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Volume 1: No. 2, April 2004

SPECIAL TOPICS IN PUBLIC HEALTH
ORIGINAL RESEARCH: FEATURED ABSTRACT FROM THE 18TH NATIONAL CONFERENCE ON CHRONIC DISEASE PREVENTION AND CONTROL
Improving Diabetes Care With the Collaborative Model: The First North Carolina Diabetes Collaborative


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MS Wolf, J Reaves, DS Porterfield, RM Carlyle, A Wang

Suggested citation for this article: Wolf MS, Reaves J, Porterfield DS, Carlyle RM, Wang A. Improving diabetes care with the collaborative model: the first North Carolina Diabetes Collaborative [abstract]. Prev Chronic Dis [serial online] 2004 Apr [date cited]. Available from: URL: http://www.cdc.gov/pcd/issues/2004/
apr/03_0034s.htm
.

PEER REVIEWED

The planning, implementation, and outcomes of the North Carolina Diabetes Collaborative, modeled after the Bureau of Primary Health Care's Health Disparities Collaborative, is described.

The North Carolina Diabetes Collaborative is the result of a partnership between the North Carolina Diabetes Prevention and Control Program and the North Carolina Primary Health Care Association. An advisory council made up of strategic statewide partners complements this partnership. Fourteen teams from various health care settings across North Carolina were recruited to participate in this intervention, which focuses on improving the management of diabetes.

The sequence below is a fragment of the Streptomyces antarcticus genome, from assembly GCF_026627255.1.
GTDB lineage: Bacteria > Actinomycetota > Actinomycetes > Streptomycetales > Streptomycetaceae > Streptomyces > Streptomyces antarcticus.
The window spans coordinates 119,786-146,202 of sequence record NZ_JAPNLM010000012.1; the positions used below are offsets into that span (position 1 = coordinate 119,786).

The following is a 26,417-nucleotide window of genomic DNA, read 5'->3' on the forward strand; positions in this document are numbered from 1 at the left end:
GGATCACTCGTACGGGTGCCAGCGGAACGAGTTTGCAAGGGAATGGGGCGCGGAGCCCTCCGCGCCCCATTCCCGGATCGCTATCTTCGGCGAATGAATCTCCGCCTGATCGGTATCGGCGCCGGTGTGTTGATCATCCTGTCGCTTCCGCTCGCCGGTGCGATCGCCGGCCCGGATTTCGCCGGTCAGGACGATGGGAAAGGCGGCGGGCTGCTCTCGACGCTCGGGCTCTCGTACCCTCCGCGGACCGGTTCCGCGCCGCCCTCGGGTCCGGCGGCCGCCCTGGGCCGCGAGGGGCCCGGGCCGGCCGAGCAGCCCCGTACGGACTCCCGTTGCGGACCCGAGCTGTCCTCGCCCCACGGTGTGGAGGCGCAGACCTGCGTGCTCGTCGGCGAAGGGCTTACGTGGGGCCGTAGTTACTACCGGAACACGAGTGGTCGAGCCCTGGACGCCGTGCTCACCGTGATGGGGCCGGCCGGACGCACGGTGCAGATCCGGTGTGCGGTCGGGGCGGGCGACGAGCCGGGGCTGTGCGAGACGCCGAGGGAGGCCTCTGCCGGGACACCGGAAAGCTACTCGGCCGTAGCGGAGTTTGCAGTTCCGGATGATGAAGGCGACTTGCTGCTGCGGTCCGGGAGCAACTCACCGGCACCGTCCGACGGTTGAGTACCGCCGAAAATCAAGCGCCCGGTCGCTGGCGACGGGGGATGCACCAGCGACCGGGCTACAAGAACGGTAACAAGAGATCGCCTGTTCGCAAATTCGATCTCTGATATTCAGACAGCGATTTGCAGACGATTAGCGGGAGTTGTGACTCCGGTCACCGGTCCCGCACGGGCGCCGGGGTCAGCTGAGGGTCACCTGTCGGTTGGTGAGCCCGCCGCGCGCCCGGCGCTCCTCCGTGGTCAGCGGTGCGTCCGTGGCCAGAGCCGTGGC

Participants receive technical assistance that includes learning sessions, monthly conference calls, distribution lists, and feedback on monthly reports. Teams address system-level changes and use monthly reports to track improvements in delivery of care and health outcomes. An electronic database helps the teams to identify effective interventions and to track outcomes using 8 required measures.

Improvements have been documented in the 8 required measures. Improvement has been most remarkable in the number of patients who have had their HbA1c levels checked twice per year, the number of patients with blood pressure levels below 135/85 mm Hg, the number of patients receiving foot exams, and those with low-density lipoprotein cholesterol levels below 100 mg/dL. During the first 6 months, the teams entered data on 907 patients into their disease management registries.

The North Carolina Diabetes Collaborative shows promise of increasing the quality of care for patients in participating sites. Next steps include obtaining funding for future collaboratives; expanding content area to include cardiovascular disease; incorporating feedback to improve the collaborative; and expanding the number of participants.

Corresponding Author: Marti Wolf, RN, MPH, Co-Director, North Carolina Diabetes Collaborative, North Carolina Primary Health Care Association, 875 Walnut St, Suite 150, Cary, NC 27511. Telephone: 919-469-5701. E-mail: wolfm@ncphca.org.

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The opinions expressed by authors contributing to this journal do not necessarily reflect the opinions of the U.S. Department of Health and Human Services, the Public Health Service, the Centers for Disease Control and Prevention, or the authors’ affiliated institutions. Use of trade names is for identification only and does not imply endorsement by any of the groups named above.


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